NP Density Bonus Area

The Pedestrian-Oriented Infill Development Enhancement Program is completely inappropriate and unnecessary for this area because:

  1. The proposed density is unnecessary to accommodate the projected population growth. According to SANDAG, the base density of Residential-Medium High (30-44 du/ac) proposed by the City for this area will more than accommodate the population growth forecast for this area, which is fully included in Census Tracts 9 and 13. For example, Census Tract 9 has a population of 5,178, 3,141 housing units, and an average density of approximately 20 units per acre (considered Residential-Medium density by the City). SANDAG forecasts a 44% increase in population in Tract 9 to 7,445 by 2050, and a 36% increase in housing units to 4,280 by 2050. That is a net gain of 1,339 housing units over the next 40 years. The base density for this area of 44 dwelling units per acre will more than accommodate growth projected by SANDAG.
  2. The humble “Huffmans” provide affordable housing to many low-income families in North Park. According to City planners, there are approximately 1,000 Huffman type buildings in North Park which represent approximately 6,000 housing units and as many as 12,000 residents. This represents about 24% of the total housing stock in North Park and about 26% of the population, according to the 2010 Census. According to SANDAG, close to 82% of the 11,375 residents living in Census Tracts 9 & 13 live in multi-family dwelling units, more than likely a Huffman. Of these, almost 60% have a household income of less than $45,000 per year, and almost 19% of households make less than $15,000 per year. Further, 13% are age 60 and over, and another 13% are under age 19. Less than half are White, almost a third are Hispanic, 10% are black, and 7% Asian.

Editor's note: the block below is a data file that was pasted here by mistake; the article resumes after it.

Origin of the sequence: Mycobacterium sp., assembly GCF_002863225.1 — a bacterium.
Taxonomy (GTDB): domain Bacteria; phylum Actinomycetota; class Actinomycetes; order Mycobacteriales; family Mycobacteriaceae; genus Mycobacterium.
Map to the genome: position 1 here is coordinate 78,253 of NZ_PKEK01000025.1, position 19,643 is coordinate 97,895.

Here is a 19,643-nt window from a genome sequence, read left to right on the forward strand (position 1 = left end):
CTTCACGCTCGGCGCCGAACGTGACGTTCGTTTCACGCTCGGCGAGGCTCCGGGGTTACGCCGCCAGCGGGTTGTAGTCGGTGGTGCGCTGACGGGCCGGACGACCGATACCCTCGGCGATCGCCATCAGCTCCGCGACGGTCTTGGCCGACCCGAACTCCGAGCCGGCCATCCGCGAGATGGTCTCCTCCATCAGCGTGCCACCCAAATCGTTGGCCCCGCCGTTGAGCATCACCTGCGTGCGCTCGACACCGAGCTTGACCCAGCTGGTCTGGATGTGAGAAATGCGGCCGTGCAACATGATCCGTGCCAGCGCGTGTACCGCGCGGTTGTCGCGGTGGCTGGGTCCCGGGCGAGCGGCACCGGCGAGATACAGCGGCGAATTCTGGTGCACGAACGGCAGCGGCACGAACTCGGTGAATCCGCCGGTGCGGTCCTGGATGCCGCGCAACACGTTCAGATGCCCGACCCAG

3. The proposed density bonus puts many historic homes and bungalow courts at risk. According to research by Randi Vita, a resident of the Pedestrian-Oriented Infill Development Bonus Area, the area between Florida and Hamilton Streets contains over 400 historic single-family homes and bungalow courts with an average age of 90 years.
  4. A majority of over 150 UH residents voted against any density bonuses in UH, and in support of Residential-Medium (15-29 du/ac) for this area at two community workshops in May 2013 and in October 2015.


  1. Change the zoning for all parcels located on the east side of Park Blvd. between Meade and El Cajon Blvd. from CC 3-9 to CN-1-3, consistent with zoning for other commercial areas on Park Blvd. between Meade and Adams Avenue, and to provide for development compatible with the pattern of the existing neighborhoods.
  2. Eliminate the proposed Pedestrian-Oriented Infill Development Enhancement Program and maintain the base zoning for this area as RM-3-7 to provide for development compatible with the pattern of the existing neighborhoods.